I self-published my books on KDP. The aforementioned THIS DATING THING as well as a collection of my favorite movie reviews titled SEE YOU IN THE DARK: TWO DECADES OF MY CINEPHILIA IN NORTH DAKOTA. I didn’t make much effort to try to find a traditional publisher for either book. I knew the movie review book had less than zero commercial potential. My main goal was to rescue the reviews from oblivion and have a copy for my own bookshelf. I’m fairly confident that at least three or four copies exist on other bookshelves, somewhere. I know a copy resides in Mumbai because that young reader ecstatically emailed me half a dozen times to tell me how much he enjoyed all three times he read it. I also know that at least one copy has changed hands because a friend cautiously informed me she’d spotted a copy in a box at the Bismarck Public Library used book sale. I did, briefly, have a small publisher lined up for my memoir, but that publisher kinda went out of business, a fate that I imagine awaits many small publishers. At least I can rest easy knowing it wasn’t the publishing of my book that killed them.

Are you an Introvert or an Extrovert?  How does this affect your work?

I’m an Introvert. That probably goes without saying. I read a lot, watch movies, talk to myself in the shower, and experienced 2 ½ years of COVID by seldom leaving my house—and not noticing anything being different. It helps my writing, for sure. It’s easy for me to sit alone at a computer for hours with nothing but Chopin and Liszt to keep me company while I type away. Introverts are also good at looking inward; so, I’m not sure if I found memoir or memoir found me.

What is your favorite motivational phrase?

“Mistakes are the portals of discovery.”—James Joyce

You know how when you go through a draft and find mistakes scattered everywhere? I enjoy making a game out of it. I trust that Freud was at least onto something when he wrote about slips of tongue revealing unconscious truths. I don’t always fix my mistakes at first. I look for ways to use them. Some of my favorite slips of phrase have started with typos—like typing “slips” when I meant “turns.” (Okay, ninety-nine times out of a hundred, I have to fix the damn thing and move on.)

What advice would you give to aspiring writers?

If you enjoy it, do it. If you don’t enjoy it, stop doing it. If you have a change of heart, start doing it again. It’s best if it feels like play. And no matter what, try not to fret over past work. In fact, I find it best to not even read my stuff after it’s published.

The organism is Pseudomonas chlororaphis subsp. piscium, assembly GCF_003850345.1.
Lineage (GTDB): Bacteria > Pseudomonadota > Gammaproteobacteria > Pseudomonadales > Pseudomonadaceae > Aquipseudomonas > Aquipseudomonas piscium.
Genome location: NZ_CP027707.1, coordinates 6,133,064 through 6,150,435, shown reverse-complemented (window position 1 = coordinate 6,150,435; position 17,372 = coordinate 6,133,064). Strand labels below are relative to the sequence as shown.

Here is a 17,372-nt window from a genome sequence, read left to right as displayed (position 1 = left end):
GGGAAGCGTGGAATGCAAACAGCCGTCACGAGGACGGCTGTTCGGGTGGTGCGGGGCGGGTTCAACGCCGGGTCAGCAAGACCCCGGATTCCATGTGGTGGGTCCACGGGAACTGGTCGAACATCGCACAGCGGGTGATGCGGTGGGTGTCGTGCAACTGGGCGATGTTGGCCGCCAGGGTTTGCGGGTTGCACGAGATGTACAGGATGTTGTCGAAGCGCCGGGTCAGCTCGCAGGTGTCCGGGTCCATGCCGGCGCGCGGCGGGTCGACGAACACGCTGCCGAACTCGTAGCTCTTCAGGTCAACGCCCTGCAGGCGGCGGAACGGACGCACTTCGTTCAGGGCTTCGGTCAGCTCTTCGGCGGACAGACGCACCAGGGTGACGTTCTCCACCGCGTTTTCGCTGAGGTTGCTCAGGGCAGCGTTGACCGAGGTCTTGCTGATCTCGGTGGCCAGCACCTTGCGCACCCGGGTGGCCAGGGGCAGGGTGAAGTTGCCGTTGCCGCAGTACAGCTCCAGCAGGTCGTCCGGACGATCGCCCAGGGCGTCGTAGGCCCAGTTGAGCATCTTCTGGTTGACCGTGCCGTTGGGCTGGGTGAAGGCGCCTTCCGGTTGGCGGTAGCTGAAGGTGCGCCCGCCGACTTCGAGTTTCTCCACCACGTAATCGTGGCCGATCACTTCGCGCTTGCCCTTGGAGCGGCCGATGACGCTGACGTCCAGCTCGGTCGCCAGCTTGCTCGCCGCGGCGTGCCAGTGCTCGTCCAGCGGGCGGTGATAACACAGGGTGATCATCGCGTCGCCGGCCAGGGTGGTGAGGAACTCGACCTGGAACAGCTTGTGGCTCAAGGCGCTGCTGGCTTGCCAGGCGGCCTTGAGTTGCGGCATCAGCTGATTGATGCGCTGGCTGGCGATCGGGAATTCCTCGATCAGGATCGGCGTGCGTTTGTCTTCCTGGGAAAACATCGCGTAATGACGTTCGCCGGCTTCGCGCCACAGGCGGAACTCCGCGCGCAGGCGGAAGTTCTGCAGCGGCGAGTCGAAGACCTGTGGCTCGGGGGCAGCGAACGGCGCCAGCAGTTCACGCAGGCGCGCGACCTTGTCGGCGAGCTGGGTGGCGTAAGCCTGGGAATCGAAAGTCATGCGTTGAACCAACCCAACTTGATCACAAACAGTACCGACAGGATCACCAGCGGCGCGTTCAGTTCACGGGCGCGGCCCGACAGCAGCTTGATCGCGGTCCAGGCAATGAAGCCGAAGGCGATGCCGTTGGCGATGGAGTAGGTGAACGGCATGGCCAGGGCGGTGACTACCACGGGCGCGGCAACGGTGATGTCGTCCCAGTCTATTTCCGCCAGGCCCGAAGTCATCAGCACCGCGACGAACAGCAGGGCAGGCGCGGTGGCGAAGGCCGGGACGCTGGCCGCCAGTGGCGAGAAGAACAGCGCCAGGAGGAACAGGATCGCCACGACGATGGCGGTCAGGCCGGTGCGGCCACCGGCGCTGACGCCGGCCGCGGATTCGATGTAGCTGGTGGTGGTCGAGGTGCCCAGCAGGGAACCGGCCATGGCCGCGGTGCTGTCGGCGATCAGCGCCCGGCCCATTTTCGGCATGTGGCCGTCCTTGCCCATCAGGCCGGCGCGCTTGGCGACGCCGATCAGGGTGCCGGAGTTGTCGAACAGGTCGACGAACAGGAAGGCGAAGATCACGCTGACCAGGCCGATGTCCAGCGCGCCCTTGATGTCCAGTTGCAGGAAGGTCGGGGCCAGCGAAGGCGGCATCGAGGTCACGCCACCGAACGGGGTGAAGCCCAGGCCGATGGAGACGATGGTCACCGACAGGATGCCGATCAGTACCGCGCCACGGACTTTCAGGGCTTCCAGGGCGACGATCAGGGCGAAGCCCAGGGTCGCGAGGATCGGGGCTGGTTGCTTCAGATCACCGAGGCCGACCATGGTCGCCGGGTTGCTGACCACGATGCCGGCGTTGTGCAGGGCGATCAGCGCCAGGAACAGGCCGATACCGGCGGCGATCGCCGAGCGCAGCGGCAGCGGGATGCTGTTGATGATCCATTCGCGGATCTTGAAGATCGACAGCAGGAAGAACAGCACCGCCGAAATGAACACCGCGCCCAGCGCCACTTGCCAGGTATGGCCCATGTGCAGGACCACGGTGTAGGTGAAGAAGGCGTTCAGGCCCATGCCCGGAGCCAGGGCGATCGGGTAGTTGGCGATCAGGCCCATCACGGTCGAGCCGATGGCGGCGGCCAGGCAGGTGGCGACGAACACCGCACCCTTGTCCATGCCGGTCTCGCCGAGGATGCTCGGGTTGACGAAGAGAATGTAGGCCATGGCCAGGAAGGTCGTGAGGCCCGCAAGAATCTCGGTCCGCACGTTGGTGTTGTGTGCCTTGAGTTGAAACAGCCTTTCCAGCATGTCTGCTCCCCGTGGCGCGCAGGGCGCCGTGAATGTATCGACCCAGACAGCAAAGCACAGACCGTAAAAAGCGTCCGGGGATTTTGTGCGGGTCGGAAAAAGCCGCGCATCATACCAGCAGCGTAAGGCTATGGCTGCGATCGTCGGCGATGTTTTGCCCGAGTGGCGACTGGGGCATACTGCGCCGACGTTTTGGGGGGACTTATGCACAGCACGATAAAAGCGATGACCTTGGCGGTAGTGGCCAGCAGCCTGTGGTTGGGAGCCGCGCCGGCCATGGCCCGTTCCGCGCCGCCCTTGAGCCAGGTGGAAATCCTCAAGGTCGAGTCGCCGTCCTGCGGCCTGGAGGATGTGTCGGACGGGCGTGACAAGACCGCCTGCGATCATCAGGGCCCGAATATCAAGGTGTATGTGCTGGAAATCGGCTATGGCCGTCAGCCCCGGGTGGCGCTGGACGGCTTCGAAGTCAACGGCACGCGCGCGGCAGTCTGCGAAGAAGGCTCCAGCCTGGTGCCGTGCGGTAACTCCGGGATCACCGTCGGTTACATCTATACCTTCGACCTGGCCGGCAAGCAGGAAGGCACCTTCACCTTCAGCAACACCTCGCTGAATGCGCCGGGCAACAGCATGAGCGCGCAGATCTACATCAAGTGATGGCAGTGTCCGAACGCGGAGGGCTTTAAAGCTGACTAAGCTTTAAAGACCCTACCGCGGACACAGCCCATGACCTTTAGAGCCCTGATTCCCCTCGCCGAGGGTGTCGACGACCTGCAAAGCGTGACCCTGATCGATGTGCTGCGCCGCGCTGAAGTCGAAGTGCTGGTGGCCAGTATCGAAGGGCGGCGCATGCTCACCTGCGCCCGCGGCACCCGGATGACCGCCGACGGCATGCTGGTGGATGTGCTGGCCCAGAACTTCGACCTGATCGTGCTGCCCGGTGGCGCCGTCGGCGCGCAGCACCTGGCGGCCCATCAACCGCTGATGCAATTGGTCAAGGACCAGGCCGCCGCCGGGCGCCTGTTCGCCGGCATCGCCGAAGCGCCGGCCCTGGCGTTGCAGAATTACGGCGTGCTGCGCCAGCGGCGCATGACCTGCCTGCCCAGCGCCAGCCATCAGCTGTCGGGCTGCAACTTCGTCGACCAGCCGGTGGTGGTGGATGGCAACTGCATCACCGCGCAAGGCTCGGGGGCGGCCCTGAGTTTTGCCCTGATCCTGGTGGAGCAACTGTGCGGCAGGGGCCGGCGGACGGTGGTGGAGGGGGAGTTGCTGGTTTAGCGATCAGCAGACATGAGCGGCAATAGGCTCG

Where can readers find you on the World Wide Web?

Nowhere, really, other than looking my two books up on Amazon.

Do you have an excerpt you’d like to share with us?

I sure do. I’ll end with this passage from my memoir describing my dad:

During the following two years after arriving back home, Dad became fanatical about new trends. After my lifetime of never seeing him exercise, he lingered in the master bedroom puffing and sweating through morning push-ups, squats, and sit-ups in his underwear—and not just any underwear, but bright red, teeny tiny briefs. I’d see him on the floor sweating before taking his shower, hair on his chest and back, his pot belly, his graying and receding hairline, and how his thing barely stayed out of sight. Cheryl could walk in at any moment! Mom could walk in! It horrified me his wife might see the outline of his… thing. His efforts paid off. The pot belly melted away.

But the effect was short-lived, and he soon found a way to re-pack on the pounds. We were the inaugural family in our cul-de-sac to purchase a microwave oven. After hauling the Amana monstrosity home, attempting to shimmy it from the box before losing patience, cutting it free with a steak knife, and plugging it in, Dad demonstrated how we could bake apples in record time—a mere minute and a half.

He removed a green apple already cored and filled to overflowing with brown sugar from the fridge, ready to go on a paper plate. He lowered the heavy, spring-loaded door and placed the apple in the oven. He released the door and it closed on its own. He pushed a few buttons and the machine whirred.

“HEEERE WE GO!” he said, resembling an infomercial.

(When I recall his words, now, they sound more like “HEEERE’S JOHNNY!”)

We’d never had baked apples before, so I’m not sure if the brown, bubbly messes he created were typical, but over the next few weeks, we—well, mostly he—ate a lot of them. He invited neighbors to experience the miracle of instant baked apples. He entertained the idea of going into the instant baked apple business, but soon the fashion wore off. Until we discovered quick popcorn, the fast cup of tea, and the art of bringing leftovers back from the dead, we simply became the house on the block with the least amount of usable kitchen counter space.